The sequel to “The Avengers” (2012), “The Avengers: Age of Ultron” had its cinematic release on Friday, May 1.
AoU has been hyped up since it was first announced, and fans had very high expectations for the film. After “The Avengers” huge box office success, fans had no doubt that the sequel would be just as much as a hit.
The movie had a lot to live up to, especially since it followed movies such as “Iron Man 3”, “Thor: The Dark World”, “Guardians of the Galaxy”, and “Captain America: The Winter Soldier”, which most Marvel fans absolutely adore.
For some, the film did not disappoint at all, but for others, it was a huge flop.
“It was a very amazing movie and it shot me back in my seat,” said an anonymous student.
As a long-time Marvel cinematic and comic book fan, I disagree. While there were amusing one liners and running gags (language!), the characterization of the team was off, and the overall plot line was incredibly rushed and sloppy. The film seemed to jump from fight scenes faster than I could keep track.
The actual emotional aspects were thrown in last second as shown in sudden romance between Bruce and Natasha. Where did that come from?
When “The Avengers” was first released, it was made clear that Black Widow was not there to be the girlfriend of a team member, but to be her own character. That suddenly changed within about 10 minutes of this movie. Romance is always a fun addition to a storyline, but not when it is completely out of character.
“Bruce and Natasha really didn’t have a lot of chemistry and honestly made me feel super uncomfortable,” said junior Winnie Zheng.
There were a few new additions to the team in this film. Three fan favorites – Vision, Quicksilver, and Scarlet Witch – fought alongside (and even against) the original team, which was satisfying, but not done in a particularly accurate way.
Due to legal issues with Sony, Marvel was not able to explain that Wanda and Pietro Maximoff are Magneto’s children, which is completely understandable.
What is not understandable is the erasure of the twins’ Jewish background and thrown together characterization. It was like they were completely new characters and not the beloved twins we know from the comic books, especially since Wanda lost a lot of the wit and general independence she usually has.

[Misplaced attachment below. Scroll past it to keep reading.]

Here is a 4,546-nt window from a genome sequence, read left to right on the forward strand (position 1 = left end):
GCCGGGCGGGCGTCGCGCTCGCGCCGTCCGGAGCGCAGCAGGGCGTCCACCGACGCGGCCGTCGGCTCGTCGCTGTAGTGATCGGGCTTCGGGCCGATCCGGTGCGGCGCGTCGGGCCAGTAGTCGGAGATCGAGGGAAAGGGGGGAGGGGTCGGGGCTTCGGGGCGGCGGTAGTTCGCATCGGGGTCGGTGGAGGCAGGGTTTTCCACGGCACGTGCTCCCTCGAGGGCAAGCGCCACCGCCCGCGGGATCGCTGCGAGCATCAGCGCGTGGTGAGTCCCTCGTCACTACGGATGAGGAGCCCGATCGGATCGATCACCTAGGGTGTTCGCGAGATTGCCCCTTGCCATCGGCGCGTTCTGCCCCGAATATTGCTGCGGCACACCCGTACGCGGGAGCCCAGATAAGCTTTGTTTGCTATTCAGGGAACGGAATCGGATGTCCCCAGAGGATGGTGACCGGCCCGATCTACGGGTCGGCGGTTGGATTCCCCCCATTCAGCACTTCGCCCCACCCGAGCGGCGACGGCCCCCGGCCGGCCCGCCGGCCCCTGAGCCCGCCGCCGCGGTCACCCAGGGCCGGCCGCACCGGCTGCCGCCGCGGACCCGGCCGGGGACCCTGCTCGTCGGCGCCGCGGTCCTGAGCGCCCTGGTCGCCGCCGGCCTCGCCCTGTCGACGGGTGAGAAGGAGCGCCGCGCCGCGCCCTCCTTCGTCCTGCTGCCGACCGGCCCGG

Thankfully, Hawkeye had a much larger role in this film and was more accurately depicted from the comics. Clint Barton has always been one of my favorite Avengers in the books and movies alike, and I was proud to see him being just as clumsy and funny as he was supposed to be.
What threw me off about Clint, though, was the introduction of his wife and children. That storyline seemed to be there for only two reasons: to gain sympathy from the audience, but also to clear the way for Bruce to be in love with Natasha. A lot of fans, myself included, prefer Clint and Natasha as a pairing over Bruce and Natasha, but writer Joss Whedon disagreed.
That brings me to my next issue: Joss Whedon.
I am and always have been a huge Whedon fan. I have the entirety of “Dr. Horrible’s Sing Along Blog” memorized, a box set of “Firefly”, and grew up with “Buffy the Vampire Slayer”. I was so happy to hear that Whedon was returning to write for AoU, but I have never been more disappointed in a writer.
Whedon seemed to completely ignore the character development in the past three films and instead pretended like they did not happen at all. This would have been fine if it did not result in general out-of-character behavior from the team as a whole. And let’s not mention the lack of Agent Coulson, who is very much alive.
After this film, Whedon will officially not write for Marvel again. Fans were so infuriated by Whedon’s writing and characterization that he was even forced to delete his Twitter account to avoid hate.
I could go on for hours about what I did and did not like about the film, but overall, it was just not what I hoped it would be. All I and many other fans can do now is pray that “Infinity War” will not be the same.
How did you feel about AoU?